By Sian Horton, UWE Student and blog writer for The Green Team
Whilst I have known what Fairtrade ‘is’, I admit I am still rather ignorant to it all. So here is a definition for you all:
“An international standards and certification system in which producers and buyers agree to uphold certain minimum standards and payments, and in return their product can be labelled with the Fairtrade Mark” (Fairtrade.org)
Whilst researching I found there was a difference between Fairtrade and Fair trade. Fairtrade, as one word reflects the internationally recognised system showing that the item has adhered to the legal requirements. Fair trade, written as two words, means that something is ‘fairly traded’. The literature on Fair trade is mixed, some argue it is better, some argue it is worse. But I would say to air a bit of caution and look for the Fairtrade sticker for good measure.
Fair-trade, put simply is when trade has been fair. Fair trade is for all those along the supply chain. The saddening reality is that exploitation occurs in pursuit of the everyday items that we ‘can’t live without’. Our morning cup of coffee for example. Fabio (2019) wrote that at a plantation in Brazil, 59 workers (including children aged 13) were working undocumented and underpaid plus lacking safety equipment. Doward (2020) wrote that ‘dispatches’ visited seven farms linked to Nespresso and five linked to Starbucks, child labour was found on all of those farms.
And that is only one aspect. After researching further, I found that exploitation, child labour and low pay is commonplace in the everyday items we may acquire. So, I decided; I do not want to be a part of it anymore. As consumers, we can direct the market, and supporting Fairtrade can be a way to make more ethical choices. If you would like to be more Fairtrade aware, here are some things you can do:
Take part in Fairtrade Fortnight
It is running this year from the 21 February until the 6 March 2022. It will be a FREE online event like last year. Have a look at the line-up for this colourful and creative festival here:
Local Bristolians, let's volunteer!
Danni Rochman is the person to contact for finding out more information about Fairtrade and Fairtrade opportunities in the Bristol area.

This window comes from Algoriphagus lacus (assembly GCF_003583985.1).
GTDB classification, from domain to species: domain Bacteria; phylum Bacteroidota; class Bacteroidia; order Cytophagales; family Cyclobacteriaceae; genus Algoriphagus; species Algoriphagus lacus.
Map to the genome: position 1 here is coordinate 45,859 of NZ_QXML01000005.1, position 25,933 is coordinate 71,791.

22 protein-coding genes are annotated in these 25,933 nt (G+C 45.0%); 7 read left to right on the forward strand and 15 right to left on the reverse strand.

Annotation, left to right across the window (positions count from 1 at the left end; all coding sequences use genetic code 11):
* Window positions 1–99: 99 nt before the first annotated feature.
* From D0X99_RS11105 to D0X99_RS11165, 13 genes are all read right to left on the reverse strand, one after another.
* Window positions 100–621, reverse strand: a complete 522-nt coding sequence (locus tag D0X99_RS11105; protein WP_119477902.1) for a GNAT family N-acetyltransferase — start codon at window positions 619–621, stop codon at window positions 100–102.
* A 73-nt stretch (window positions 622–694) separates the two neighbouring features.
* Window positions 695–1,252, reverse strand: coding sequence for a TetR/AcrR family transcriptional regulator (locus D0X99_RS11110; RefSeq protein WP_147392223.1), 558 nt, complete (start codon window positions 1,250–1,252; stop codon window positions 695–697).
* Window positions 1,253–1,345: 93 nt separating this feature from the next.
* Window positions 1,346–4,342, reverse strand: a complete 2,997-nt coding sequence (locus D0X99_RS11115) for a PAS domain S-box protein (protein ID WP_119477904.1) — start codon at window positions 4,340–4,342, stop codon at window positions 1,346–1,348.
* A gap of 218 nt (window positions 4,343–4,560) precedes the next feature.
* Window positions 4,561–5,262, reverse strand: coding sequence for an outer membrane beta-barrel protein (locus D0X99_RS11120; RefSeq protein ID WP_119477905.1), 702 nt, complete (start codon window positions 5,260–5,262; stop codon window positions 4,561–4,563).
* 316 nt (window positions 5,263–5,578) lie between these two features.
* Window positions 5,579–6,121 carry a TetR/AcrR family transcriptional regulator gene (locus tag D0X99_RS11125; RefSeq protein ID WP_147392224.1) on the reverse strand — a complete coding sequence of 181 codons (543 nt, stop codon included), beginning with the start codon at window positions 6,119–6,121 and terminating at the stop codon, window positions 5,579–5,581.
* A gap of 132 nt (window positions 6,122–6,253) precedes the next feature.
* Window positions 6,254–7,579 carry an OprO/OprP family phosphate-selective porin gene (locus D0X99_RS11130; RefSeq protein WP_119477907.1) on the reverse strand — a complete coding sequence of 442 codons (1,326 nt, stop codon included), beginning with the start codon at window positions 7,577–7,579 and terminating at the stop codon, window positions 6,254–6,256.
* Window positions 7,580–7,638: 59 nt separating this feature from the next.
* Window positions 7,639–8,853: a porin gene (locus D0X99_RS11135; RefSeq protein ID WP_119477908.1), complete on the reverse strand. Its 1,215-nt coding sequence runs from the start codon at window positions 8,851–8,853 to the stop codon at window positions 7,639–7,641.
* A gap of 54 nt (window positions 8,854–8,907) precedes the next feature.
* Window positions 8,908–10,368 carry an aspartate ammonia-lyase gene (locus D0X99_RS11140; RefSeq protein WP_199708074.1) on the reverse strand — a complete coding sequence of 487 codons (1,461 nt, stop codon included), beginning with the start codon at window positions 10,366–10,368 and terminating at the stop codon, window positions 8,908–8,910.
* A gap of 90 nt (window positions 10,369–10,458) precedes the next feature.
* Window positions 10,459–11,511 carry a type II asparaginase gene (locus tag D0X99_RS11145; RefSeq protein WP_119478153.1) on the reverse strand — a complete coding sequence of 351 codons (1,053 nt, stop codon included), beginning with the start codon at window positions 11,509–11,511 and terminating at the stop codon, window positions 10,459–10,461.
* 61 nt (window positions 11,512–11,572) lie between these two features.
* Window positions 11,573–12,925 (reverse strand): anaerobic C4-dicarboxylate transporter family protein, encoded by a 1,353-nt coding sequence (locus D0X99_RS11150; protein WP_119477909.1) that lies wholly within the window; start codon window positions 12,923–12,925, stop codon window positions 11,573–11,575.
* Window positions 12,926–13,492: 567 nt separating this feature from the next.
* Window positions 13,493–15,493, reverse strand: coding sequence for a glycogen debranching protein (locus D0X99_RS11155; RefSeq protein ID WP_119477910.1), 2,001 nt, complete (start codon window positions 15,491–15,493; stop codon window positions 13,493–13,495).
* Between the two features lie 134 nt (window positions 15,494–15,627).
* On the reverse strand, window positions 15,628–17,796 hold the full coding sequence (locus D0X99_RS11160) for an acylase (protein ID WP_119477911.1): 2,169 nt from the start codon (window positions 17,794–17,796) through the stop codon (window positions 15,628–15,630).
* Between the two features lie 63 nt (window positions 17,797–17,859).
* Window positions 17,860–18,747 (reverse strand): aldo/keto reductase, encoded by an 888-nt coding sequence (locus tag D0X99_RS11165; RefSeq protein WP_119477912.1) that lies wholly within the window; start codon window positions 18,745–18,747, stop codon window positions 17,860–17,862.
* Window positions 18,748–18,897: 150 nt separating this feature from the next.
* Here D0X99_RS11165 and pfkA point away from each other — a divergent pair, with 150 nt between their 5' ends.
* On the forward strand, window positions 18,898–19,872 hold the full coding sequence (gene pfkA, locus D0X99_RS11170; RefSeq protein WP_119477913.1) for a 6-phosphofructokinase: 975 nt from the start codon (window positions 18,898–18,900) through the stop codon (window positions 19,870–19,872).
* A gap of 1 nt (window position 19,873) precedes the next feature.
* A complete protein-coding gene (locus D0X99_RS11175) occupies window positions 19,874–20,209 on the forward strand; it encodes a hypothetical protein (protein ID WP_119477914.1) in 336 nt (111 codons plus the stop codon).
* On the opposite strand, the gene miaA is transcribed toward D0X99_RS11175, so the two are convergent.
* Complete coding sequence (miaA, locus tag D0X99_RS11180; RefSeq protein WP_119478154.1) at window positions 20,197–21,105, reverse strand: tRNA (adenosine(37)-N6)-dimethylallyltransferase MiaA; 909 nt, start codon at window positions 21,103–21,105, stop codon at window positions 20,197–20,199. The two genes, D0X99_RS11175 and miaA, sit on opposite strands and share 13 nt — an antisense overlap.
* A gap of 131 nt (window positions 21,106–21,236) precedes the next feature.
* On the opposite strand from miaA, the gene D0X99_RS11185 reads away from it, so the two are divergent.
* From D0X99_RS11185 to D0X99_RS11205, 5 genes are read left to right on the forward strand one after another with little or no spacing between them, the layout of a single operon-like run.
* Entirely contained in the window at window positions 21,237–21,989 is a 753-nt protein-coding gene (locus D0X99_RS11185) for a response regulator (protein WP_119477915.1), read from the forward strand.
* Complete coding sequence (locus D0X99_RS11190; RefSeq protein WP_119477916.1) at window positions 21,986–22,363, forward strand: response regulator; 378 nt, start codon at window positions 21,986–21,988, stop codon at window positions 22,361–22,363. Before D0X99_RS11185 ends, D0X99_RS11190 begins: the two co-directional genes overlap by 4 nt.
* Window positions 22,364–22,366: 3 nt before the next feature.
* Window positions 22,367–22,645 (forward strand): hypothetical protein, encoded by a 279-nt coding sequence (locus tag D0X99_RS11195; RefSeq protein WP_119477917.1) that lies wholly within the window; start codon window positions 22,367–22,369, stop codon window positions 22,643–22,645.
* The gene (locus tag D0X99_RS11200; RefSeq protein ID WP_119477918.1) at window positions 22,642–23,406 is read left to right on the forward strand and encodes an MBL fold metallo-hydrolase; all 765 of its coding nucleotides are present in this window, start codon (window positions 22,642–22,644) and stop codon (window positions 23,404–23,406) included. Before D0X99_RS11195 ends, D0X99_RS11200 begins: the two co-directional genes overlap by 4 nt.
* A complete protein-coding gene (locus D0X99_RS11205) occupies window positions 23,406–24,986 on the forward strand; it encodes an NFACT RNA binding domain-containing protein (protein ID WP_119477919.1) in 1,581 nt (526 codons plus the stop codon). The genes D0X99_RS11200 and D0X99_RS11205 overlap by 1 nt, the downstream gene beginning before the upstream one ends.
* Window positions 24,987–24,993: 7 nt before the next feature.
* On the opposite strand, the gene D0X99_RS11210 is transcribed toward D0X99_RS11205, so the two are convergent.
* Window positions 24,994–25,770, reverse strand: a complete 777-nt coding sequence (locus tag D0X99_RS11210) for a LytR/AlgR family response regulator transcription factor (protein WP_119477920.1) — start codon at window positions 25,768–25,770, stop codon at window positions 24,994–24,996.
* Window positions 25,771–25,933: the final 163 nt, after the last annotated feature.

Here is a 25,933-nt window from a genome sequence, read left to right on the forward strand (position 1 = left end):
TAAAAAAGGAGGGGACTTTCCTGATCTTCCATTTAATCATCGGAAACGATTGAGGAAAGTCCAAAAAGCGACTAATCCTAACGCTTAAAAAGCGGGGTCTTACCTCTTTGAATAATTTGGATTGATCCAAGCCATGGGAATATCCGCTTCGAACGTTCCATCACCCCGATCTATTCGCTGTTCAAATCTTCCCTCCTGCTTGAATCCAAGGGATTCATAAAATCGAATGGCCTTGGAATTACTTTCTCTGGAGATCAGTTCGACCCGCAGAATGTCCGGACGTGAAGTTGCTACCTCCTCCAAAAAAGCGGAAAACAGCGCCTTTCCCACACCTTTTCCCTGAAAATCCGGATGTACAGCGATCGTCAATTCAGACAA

Here is a link to the Website, have a look and get involved!
Shop Fairtrade online
I had a look at some online shops, and I was pleasantly surprised about the price, I thought they were good value for money! Traidcraft was one of the ‘original fair trade pioneers in the UK’ and their online shop contains all sorts of food, drink, clothes and home décor too. Have a look on their website:
Look for local Fairtrade shops
Here are some Fairtrade shops in the Bristol area:
Here is a link to the website: https://betterfood.co.uk/better-giving/bristol-fairtrade-network/
Bristol is an amazing place to begin your Fairtrade venture, and I am sure there are many more out there. The Bristol Fairtrade Network is a group of local volunteers and businesses who support Fair trade.
Have a look at their website: https://www.bristolfoodnetwork.org/newsletter/
Reminding ourselves of the journey our goods have gone through to get to us, serves as a gentle reminder of how intrinsic every person is to that process. For that reason, it is only right that should be treated with dignity and respect and given the pay they deserve.
Jamie Doward, 1/3/2020, “Children as young as eight picked coffee beans on farms supplying Starbucks”, The guardian, Online:// https://www.theguardian.com/business/2020/mar/01/children-work-for-pittance-to-pick-coffee-beans-used-by-starbucks-and-nespresso
Fabio Teixeira, 12/12/2019, “Picked by slaves: coffee crisis brews in brazil”, Reuters. Online:// https://www.reuters.com/article/us-brazil-coffee-slavery-idUSKBN1YG13E
Jess Saunders 25/02/2019, “Five ways you can support Fairtrade”, Ecotricity. Online:// https://www.ecotricity.co.uk/our-news/2019/five-ways-you-can-support-fairtrade
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